From left to right, Rep. Kevin West (R-Moore), Rep. Avery Frix (R-Muskogee), Rep. Forrest Bennett (D-OKC) and Rep. Matt Meredith react to a consent agenda being passed in the House Rules Committee on Thursday, Feb. 27, 2020. (Tres Savage)

A compromise over how much to hike payments to retired public employees would provide different cost of living adjustments based upon how long individuals have been receiving benefits.

Called a COLA, a cost of living adjustment has not been approved for teacher, police, firefighter, judicial and other retired public employees in 12 years. The issue stalled during last year’s legislative session as the State Senate sought an actuarial study to analyze the financial effects of a 2 percent or 4 percent COLA on each employee group’s pension fund.

“This year we came back, and my understanding is that the House leadership has an agreement with the Senate leadership (…) to move this hopefully all the way to the governor’s desk,” said Rep. Avery Frix (R-Muskogee) when presenting HB 3350 this afternoon.

HB 3350 advanced out of the House Rules Committee by a 8-0 vote. The bill would approve a 4 percent increase in monthly pension payments for those retired for five years or more as of July 1, 2020, and a 2 percent increase for those retired at least two years but not five years. Anyone retired for less than two years as of July 1, 2020, would receive no increase in their monthly pension payments. It also would include increases for retired volunteer firefighters.

“At one time, our systems were some of the worst-funded pension systems in the nation,” Frix said. “They’ve come a long way, mainly because of the sacrifices that retirees have made, and also because of some tough decisions this body has made. Now it’s my opinion that these retirement systems can support this.”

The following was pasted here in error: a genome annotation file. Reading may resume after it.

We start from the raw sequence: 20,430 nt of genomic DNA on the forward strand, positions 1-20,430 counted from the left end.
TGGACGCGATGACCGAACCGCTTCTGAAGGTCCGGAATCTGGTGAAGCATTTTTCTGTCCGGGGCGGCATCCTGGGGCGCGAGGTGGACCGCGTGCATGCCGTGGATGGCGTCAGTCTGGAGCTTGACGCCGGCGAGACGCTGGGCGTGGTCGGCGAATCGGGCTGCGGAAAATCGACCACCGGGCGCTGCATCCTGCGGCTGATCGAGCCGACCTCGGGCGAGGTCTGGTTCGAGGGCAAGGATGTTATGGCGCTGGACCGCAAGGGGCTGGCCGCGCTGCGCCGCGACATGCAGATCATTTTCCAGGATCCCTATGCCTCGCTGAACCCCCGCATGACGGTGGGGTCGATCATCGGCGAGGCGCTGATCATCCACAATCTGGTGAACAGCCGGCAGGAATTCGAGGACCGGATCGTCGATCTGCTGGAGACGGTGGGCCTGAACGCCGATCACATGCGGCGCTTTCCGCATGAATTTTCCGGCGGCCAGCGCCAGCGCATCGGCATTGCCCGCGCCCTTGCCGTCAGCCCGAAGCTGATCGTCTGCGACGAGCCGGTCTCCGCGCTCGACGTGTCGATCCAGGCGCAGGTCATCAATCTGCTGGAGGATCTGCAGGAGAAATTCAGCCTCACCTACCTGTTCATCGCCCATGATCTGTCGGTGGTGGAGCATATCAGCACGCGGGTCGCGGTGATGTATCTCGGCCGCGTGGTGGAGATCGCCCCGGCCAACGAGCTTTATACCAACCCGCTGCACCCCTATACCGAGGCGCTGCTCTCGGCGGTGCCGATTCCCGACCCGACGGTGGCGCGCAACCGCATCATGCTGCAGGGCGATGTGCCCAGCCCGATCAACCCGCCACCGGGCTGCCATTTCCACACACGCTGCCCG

Sabra Tucker, executive director of the Oklahoma Retired Educators Association and spokesperson for the Keep Oklahoma’s Promises advocacy group released a statement after Thursday’s vote.

“Oklahoma’s retired public employees have waited for a COLA for 12 years,” Tucker said. “Year after year, costs have gone up while our retirees have been left behind. [Our organization] is united behind HB 3350, which ensures retirees can live in retirement with dignity.”

Scott VanHorn, president of the Oklahoma City Firefighters Local 157, also issued a statement.

“OKC Firefighters greatly appreciate the House Rules Committee unanimously approving a COLA bill today. This bill would provide much needed assistance to our retirees while keeping our system’s funding ratio moving in a positive direction,” VanHorn said. “We look forward to the full vote on the House floor, and appreciate all of the support House members have shown toward our retired firefighters, police officers, teachers, and public employees.”

For the past two sessions, Mike Mazzei, secretary of budget for Gov. Kevin Stitt, has encouraged lawmakers to be conservative if they fund a COLA out of the state’s pension systems. In the governor’s proposed FY2021 executive budget, system funding rates were noted:

COLA for pensions
A summary of pensions’ financial positions was included in Gov. Kevin Stitt’s FY 2020 proposed executive budget. (Screenshot)

Advocates for the various retirement groups have argued that the funded ratios are high enough to withstand a 4 percent COLA, and it’s possible the compromise within HB 3350 could become a litmus test for determining the impact of future COLA proposals.

COLA compromise passes House unanimously

On March 10, the House of Representatives took up Frix’s bill and advanced it unanimously by a 99-0 vote. Now, the bill will head to the Senate, whose leader said March 9 that he supports it.

“I personally am supportive of the stair-stepped approach (…) to get a COLA for former state employees, police, fire, judges, teachers,” Senate President Pro Tempore Greg Treat (R-OKC) said. “But that is just a Greg Treat position. That is not a Senate position.”

(Editor’s note: The Oklahoma City Firefighters Local 157 is a sponsor of NonDoc’s Oklahoma public resources page. This story was updated at 3:55 p.m. Thursday, Feb. 27, to correct reference to the Keep Oklahoma’s Promises organization. It was updated again at 12:50 p.m. Tuesday, March 10, to reference the full House vote.)